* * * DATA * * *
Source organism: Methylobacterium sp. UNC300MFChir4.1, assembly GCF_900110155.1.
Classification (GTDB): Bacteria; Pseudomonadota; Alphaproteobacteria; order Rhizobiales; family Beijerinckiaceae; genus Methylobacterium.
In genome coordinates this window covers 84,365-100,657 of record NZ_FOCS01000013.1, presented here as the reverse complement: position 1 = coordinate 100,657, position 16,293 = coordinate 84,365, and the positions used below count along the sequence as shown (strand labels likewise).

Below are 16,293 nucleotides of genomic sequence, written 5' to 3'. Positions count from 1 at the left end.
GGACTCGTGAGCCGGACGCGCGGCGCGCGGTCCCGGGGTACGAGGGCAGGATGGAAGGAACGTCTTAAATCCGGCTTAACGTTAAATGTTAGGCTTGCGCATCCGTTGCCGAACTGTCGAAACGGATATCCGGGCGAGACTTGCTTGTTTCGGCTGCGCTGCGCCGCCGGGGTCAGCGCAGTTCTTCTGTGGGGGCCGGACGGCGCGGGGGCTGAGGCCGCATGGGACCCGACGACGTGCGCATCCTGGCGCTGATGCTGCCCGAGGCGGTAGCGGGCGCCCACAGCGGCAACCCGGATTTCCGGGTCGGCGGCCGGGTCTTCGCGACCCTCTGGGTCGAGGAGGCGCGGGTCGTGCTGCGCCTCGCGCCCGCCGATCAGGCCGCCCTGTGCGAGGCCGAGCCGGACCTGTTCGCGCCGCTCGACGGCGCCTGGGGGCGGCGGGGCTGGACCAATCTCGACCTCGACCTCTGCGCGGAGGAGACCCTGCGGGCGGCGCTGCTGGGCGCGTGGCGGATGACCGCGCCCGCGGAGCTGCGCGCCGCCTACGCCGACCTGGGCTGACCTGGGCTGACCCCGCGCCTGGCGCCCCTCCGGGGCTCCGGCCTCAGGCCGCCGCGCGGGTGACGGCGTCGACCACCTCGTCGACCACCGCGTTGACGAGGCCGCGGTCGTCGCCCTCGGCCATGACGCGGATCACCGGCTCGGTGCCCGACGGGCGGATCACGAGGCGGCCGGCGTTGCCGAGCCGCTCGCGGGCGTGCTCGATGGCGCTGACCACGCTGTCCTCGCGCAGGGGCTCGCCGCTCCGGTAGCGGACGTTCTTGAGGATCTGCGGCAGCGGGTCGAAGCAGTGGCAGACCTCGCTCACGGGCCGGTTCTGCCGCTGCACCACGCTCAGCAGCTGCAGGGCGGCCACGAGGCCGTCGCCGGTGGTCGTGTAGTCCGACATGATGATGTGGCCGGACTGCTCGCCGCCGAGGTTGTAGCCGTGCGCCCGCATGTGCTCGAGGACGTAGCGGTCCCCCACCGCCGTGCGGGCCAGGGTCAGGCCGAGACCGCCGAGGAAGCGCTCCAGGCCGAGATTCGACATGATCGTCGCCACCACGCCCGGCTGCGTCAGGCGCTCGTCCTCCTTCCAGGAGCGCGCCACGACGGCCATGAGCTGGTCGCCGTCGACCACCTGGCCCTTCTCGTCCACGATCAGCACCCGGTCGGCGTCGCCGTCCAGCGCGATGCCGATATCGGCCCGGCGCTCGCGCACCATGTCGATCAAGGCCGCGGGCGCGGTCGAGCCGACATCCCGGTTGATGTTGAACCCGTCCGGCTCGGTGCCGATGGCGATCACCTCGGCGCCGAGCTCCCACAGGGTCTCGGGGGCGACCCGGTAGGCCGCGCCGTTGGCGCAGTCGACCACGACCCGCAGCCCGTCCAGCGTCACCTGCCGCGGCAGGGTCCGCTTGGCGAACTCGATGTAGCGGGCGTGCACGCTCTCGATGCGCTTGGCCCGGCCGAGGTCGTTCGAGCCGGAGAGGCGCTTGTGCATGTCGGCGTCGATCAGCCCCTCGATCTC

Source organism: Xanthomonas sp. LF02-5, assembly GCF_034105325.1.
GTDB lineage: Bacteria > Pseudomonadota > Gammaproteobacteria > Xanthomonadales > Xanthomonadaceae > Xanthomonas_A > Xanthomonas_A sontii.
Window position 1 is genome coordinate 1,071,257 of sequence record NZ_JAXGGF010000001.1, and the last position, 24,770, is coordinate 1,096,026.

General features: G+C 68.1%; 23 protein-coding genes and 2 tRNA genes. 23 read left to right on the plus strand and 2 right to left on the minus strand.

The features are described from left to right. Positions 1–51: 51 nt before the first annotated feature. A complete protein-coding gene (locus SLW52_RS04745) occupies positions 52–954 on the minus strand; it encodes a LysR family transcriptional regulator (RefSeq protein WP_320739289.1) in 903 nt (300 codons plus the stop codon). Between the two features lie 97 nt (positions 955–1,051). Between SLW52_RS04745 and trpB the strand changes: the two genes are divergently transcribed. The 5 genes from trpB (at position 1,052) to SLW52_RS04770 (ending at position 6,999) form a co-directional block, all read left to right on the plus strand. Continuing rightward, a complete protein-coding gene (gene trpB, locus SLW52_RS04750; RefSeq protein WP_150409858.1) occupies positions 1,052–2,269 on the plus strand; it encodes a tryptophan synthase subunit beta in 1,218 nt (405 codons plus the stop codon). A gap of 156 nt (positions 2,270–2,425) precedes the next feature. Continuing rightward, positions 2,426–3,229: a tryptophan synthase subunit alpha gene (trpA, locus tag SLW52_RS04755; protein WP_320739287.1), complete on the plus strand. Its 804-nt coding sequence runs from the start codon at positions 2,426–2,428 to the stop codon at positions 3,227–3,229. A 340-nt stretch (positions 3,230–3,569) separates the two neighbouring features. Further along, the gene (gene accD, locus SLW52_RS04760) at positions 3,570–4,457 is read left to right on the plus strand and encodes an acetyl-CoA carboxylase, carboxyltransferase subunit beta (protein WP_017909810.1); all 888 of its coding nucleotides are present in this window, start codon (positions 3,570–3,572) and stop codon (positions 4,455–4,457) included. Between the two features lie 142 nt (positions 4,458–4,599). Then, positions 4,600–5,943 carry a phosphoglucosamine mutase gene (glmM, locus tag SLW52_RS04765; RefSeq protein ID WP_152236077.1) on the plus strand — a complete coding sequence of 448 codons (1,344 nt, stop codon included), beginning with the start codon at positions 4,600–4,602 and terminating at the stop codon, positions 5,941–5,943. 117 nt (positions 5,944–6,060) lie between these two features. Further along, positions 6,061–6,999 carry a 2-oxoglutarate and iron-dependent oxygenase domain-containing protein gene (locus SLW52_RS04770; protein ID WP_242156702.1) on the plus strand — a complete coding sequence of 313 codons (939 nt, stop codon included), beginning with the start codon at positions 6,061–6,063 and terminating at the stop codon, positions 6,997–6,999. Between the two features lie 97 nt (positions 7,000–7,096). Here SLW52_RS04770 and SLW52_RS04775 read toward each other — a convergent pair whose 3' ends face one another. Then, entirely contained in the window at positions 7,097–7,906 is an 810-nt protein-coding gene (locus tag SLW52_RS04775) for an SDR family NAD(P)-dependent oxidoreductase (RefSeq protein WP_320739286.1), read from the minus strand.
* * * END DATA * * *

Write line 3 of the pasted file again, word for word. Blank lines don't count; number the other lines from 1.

In genome coordinates this window covers 84,365-100,657 of record NZ_FOCS01000013.1, presented here as the reverse complement: position 1 = coordinate 100,657, position 16,293 = coordinate 84,365, and the positions used below count along the sequence as shown (strand labels likewise).